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Secretary-Treasurer's Report

How you can respond to anti-union myths

By June 14, 2018 No Comments

While anti-union groups across the country often present themselves as “pro-worker,” they are really front organizations backed by enormously wealthy individuals and companies.

They think it’s okay for wealthy folks to band together as corporations and trade groups, while regular working people should be kept weak and divided, without strong unions to represent their interests.

They are committed to making sure that workers’ voices are silenced. They want employees to accept whatever is handed to them without complaint.

To advance their anti-worker agenda, these groups promote certain myths that are pushed by their sponsored media outlets. As a result, many of these falsehoods are accepted without question by large numbers of Americans who should know better.

You may have a family member, a friend or even a co-worker who repeats these anti-union myths in casual conversation. What can you say in response to affirm union beliefs and principles?

Here are a few examples of what anti-union people say and how you could respond to them:

Anti-union myth: “Unions are no longer necessary.”

This claim is beyond false, to the point of being ridiculous. Nationwide, the decline in union membership over the past few decades has corresponded with widespread stagnation of wages and a decline in real incomes for middle class families.

The middle class is shrinking and college graduates are putting off buying homes and cars because of low salaries. Meanwhile, productivity is higher than ever and corporate profits are through the roof.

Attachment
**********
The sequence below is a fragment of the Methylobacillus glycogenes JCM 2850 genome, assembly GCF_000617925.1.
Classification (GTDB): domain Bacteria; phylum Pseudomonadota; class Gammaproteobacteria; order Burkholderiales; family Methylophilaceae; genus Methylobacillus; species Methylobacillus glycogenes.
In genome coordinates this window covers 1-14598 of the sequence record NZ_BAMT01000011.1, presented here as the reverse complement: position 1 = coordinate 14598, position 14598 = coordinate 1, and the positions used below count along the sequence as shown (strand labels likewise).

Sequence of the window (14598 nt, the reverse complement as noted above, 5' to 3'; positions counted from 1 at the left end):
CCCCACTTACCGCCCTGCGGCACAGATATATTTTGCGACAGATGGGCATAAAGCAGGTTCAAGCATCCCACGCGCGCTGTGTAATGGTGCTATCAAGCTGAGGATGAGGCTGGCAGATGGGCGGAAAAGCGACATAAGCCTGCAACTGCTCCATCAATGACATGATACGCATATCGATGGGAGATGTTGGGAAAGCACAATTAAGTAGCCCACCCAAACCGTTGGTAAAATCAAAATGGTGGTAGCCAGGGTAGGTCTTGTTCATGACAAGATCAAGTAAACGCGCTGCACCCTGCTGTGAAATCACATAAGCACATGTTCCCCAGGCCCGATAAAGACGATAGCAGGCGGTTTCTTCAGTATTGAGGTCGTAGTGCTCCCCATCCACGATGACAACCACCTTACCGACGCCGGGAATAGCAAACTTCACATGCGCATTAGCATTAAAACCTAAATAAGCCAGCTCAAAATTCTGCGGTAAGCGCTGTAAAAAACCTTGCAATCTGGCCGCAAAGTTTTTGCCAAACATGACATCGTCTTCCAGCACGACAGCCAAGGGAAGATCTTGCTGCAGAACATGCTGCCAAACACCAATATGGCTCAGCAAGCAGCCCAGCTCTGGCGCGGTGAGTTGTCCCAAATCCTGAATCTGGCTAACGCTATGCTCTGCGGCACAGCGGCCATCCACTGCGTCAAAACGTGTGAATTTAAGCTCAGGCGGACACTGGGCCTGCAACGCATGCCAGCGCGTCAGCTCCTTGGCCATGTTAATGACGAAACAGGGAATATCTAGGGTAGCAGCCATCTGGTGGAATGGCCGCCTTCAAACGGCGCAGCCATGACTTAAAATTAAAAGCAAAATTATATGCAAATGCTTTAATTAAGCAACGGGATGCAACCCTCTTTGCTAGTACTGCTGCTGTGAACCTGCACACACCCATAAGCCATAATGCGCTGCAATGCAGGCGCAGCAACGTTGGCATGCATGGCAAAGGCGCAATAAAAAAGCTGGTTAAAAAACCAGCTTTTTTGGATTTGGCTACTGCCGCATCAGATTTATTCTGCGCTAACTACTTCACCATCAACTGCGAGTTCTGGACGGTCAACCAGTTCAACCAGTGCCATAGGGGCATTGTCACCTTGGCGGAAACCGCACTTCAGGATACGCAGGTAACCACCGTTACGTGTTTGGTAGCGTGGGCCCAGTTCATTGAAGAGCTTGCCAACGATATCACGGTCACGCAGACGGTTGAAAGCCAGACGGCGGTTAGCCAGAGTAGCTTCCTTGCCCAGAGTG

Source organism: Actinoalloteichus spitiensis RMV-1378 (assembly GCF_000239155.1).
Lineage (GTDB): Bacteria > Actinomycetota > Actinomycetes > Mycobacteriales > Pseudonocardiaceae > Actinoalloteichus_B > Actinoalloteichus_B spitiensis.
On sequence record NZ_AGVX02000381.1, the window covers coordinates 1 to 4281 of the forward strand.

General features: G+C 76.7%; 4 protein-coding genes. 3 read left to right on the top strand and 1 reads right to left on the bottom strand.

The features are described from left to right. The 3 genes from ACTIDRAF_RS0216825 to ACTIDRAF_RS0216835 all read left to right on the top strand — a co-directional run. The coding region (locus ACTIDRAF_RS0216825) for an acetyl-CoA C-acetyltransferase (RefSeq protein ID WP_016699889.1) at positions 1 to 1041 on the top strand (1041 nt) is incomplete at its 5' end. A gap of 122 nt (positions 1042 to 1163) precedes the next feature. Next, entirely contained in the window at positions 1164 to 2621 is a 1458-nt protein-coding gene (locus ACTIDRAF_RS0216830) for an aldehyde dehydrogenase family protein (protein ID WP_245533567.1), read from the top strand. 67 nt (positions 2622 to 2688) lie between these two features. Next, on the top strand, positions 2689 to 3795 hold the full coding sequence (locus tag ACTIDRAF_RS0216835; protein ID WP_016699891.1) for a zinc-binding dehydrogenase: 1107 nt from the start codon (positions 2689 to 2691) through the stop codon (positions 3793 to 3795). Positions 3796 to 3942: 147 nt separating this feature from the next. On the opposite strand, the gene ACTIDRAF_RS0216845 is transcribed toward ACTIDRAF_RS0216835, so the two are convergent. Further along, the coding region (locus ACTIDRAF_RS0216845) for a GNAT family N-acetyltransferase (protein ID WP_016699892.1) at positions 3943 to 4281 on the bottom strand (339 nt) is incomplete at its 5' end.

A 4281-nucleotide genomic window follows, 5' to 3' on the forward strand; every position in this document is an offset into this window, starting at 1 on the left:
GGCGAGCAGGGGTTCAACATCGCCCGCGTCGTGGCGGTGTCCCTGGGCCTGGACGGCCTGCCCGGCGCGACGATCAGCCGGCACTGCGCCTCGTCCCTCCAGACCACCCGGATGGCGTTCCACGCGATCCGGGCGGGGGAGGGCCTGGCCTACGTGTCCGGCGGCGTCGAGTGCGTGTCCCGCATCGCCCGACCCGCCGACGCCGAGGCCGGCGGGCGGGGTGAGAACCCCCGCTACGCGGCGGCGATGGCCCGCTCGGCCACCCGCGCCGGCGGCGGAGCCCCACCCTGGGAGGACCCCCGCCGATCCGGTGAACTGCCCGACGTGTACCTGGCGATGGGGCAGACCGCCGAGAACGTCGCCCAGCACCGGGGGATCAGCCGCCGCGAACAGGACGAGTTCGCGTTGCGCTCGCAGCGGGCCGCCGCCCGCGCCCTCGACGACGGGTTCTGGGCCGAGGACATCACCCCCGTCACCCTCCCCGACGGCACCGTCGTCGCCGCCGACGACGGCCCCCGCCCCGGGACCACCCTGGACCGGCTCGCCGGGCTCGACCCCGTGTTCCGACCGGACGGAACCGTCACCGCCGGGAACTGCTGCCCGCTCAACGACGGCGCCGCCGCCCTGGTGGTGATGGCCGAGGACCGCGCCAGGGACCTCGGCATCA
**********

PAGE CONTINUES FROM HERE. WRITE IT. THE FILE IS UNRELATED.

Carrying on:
So, where is the money going? It’s not going to the worker. It’s going to CEOs and wealthy investors, leading to increasing income inequality.

This in itself, is a great argument for workers to have a union.

We all know people in our industries who worked under a union contract, left to work another job that wasn’t union, and can’t believe how much they have to pay for medical benefits. They also get no pension or guaranteed raises.

Corporations won’t fix these problems on their own and neither will government. Unions exist to put power in the hands of workers themselves so they can act in their own interests and restore their footing in the middle class.

Anti-union myth: “Unions are undemocratic.”

Nothing could be farther from the truth. In fact, unions are among the most democratic organizations anywhere.

As opposed to corporations, which make top-down decisions dictated by their CEOs, directors and investors, unions are bottom-up organizations where the members approve their bylaws and vote on their contracts. Each union has member committees and member meetings that help ensure opportunities for participation are available to all.

Anti-union myth: “Unions increase labor costs, leading companies to send jobs overseas.”

This allegation is completely refuted by history.

If a highly unionized workplace was, as the argument goes, the cause of companies sending jobs overseas, then the absence of high union density should lead to very few jobs going overseas, right?

Well, union density in the private sector has been declining for decades. Yet in the last few decades, American businesses have shifted millions of good paying jobs overseas, despite huge increases in productivity at home and stagnating wages.

Consider these non-union corporations that have exported jobs in recent years: Home Depot, Walmart, Nike, Hewlett-Packard…

It’s not unions that lead to job loss. It’s greedy corporate executives who simply don’t want to share the fruits of higher productivity and profits with American workers — unionized or not.

It is 100 percent greed to increase salaries for CEOs and dividends for shareholders while leaving their workers behind to struggle.

Anti-union myth: “Unions lead to lower productivity and worker laziness.”

No. Not even close.

Studies show that productivity in unionized American workplaces is higher, with a meta-analysis noting that “a positive [association between unions and productivity] exists for the United States in general and for U.S. manufacturing in particular.”

Union workers continually set the highest standards in job performance and quality.

Keep these thoughts in mind whenever someone you know bashes American unions.